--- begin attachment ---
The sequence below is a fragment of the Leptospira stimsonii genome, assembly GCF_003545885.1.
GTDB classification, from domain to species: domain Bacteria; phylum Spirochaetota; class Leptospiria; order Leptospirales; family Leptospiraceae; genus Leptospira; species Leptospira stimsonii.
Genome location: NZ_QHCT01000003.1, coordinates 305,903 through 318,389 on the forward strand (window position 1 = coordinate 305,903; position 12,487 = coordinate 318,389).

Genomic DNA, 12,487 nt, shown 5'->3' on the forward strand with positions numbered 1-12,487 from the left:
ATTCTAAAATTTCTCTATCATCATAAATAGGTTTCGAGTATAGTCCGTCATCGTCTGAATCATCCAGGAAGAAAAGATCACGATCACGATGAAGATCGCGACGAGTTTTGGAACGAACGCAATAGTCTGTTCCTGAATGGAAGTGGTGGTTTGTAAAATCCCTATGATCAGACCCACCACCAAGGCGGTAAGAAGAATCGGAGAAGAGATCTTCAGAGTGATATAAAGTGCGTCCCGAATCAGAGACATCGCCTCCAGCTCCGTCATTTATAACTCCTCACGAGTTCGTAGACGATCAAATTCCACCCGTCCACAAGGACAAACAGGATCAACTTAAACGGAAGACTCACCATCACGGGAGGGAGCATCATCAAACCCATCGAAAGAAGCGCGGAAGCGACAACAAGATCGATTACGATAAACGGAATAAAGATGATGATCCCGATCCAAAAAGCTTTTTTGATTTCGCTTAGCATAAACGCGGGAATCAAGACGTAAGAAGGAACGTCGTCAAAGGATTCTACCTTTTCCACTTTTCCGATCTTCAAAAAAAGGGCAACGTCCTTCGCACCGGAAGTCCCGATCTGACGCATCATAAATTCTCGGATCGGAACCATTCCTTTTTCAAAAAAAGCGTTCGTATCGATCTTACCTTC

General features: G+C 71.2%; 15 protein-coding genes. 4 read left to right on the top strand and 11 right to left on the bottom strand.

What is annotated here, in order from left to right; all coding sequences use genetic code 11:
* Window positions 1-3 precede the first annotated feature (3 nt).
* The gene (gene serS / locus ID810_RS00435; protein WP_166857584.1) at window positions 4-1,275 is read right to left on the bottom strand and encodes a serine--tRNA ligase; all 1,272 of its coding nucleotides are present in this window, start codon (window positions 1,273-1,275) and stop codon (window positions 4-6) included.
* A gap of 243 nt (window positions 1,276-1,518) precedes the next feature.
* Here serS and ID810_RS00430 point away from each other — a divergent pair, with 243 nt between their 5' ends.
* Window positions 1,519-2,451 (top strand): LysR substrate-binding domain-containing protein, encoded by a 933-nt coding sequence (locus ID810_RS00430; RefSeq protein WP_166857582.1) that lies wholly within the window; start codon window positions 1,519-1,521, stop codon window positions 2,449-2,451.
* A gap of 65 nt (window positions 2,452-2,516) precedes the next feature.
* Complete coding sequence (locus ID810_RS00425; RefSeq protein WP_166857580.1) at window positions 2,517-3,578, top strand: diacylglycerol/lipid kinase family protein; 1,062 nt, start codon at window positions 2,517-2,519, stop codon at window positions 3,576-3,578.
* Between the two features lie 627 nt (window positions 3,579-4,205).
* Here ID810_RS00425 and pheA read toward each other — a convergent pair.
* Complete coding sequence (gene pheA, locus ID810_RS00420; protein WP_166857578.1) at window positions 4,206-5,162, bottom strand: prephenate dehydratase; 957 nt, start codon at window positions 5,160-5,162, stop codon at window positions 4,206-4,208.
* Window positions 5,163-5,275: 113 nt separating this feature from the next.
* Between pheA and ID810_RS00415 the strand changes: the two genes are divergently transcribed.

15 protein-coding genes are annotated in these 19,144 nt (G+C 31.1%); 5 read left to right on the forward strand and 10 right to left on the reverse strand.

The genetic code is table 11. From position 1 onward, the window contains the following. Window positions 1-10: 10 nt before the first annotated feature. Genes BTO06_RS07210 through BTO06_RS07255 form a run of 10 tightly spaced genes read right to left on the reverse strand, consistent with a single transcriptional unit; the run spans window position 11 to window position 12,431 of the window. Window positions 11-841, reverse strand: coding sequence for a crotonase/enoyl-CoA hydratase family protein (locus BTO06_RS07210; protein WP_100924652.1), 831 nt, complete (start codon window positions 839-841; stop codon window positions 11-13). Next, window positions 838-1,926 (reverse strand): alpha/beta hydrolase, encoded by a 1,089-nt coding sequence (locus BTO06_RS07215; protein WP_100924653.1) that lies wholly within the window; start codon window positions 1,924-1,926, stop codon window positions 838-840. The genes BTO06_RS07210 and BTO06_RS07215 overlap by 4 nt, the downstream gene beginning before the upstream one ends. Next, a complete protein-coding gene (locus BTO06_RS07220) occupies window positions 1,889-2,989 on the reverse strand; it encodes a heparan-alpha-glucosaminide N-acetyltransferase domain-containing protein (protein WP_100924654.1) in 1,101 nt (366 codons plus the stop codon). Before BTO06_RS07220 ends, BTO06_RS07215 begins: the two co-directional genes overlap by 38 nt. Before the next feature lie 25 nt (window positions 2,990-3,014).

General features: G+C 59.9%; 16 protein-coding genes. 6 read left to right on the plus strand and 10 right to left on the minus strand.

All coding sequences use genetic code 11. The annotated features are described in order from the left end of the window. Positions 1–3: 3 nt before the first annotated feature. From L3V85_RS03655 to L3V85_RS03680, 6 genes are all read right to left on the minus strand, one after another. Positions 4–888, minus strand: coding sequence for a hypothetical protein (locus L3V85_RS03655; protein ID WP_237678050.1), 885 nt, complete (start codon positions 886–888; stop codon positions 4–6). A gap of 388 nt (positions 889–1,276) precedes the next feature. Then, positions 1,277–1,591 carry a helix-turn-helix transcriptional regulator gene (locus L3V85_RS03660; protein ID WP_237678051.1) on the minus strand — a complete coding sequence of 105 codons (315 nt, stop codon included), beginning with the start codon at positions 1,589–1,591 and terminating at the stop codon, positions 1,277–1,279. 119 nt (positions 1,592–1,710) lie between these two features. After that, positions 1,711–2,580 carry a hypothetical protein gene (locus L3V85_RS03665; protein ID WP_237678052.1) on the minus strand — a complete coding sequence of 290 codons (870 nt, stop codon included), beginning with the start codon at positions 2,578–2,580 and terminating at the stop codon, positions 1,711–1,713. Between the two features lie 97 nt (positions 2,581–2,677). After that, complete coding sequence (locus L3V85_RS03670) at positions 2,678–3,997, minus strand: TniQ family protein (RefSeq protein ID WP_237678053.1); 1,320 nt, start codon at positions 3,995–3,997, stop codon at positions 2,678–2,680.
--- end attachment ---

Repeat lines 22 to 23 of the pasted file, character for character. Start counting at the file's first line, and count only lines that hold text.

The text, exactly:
General features: G+C 59.9%; 16 protein-coding genes. 6 read left to right on the plus strand and 10 right to left on the minus strand.

All coding sequences use genetic code 11. The annotated features are described in order from the left end of the window. Positions 1–3: 3 nt before the first annotated feature. From L3V85_RS03655 to L3V85_RS03680, 6 genes are all read right to left on the minus strand, one after another. Positions 4–888, minus strand: coding sequence for a hypothetical protein (locus L3V85_RS03655; protein ID WP_237678050.1), 885 nt, complete (start codon positions 886–888; stop codon positions 4–6). A gap of 388 nt (positions 889–1,276) precedes the next feature. Then, positions 1,277–1,591 carry a helix-turn-helix transcriptional regulator gene (locus L3V85_RS03660; protein ID WP_237678051.1) on the minus strand — a complete coding sequence of 105 codons (315 nt, stop codon included), beginning with the start codon at positions 1,589–1,591 and terminating at the stop codon, positions 1,277–1,279. 119 nt (positions 1,592–1,710) lie between these two features. After that, positions 1,711–2,580 carry a hypothetical protein gene (locus L3V85_RS03665; protein ID WP_237678052.1) on the minus strand — a complete coding sequence of 290 codons (870 nt, stop codon included), beginning with the start codon at positions 2,578–2,580 and terminating at the stop codon, positions 1,711–1,713. Between the two features lie 97 nt (positions 2,581–2,677). After that, complete coding sequence (locus L3V85_RS03670) at positions 2,678–3,997, minus strand: TniQ family protein (RefSeq protein ID WP_237678053.1); 1,320 nt, start codon at positions 3,995–3,997, stop codon at positions 2,678–2,680.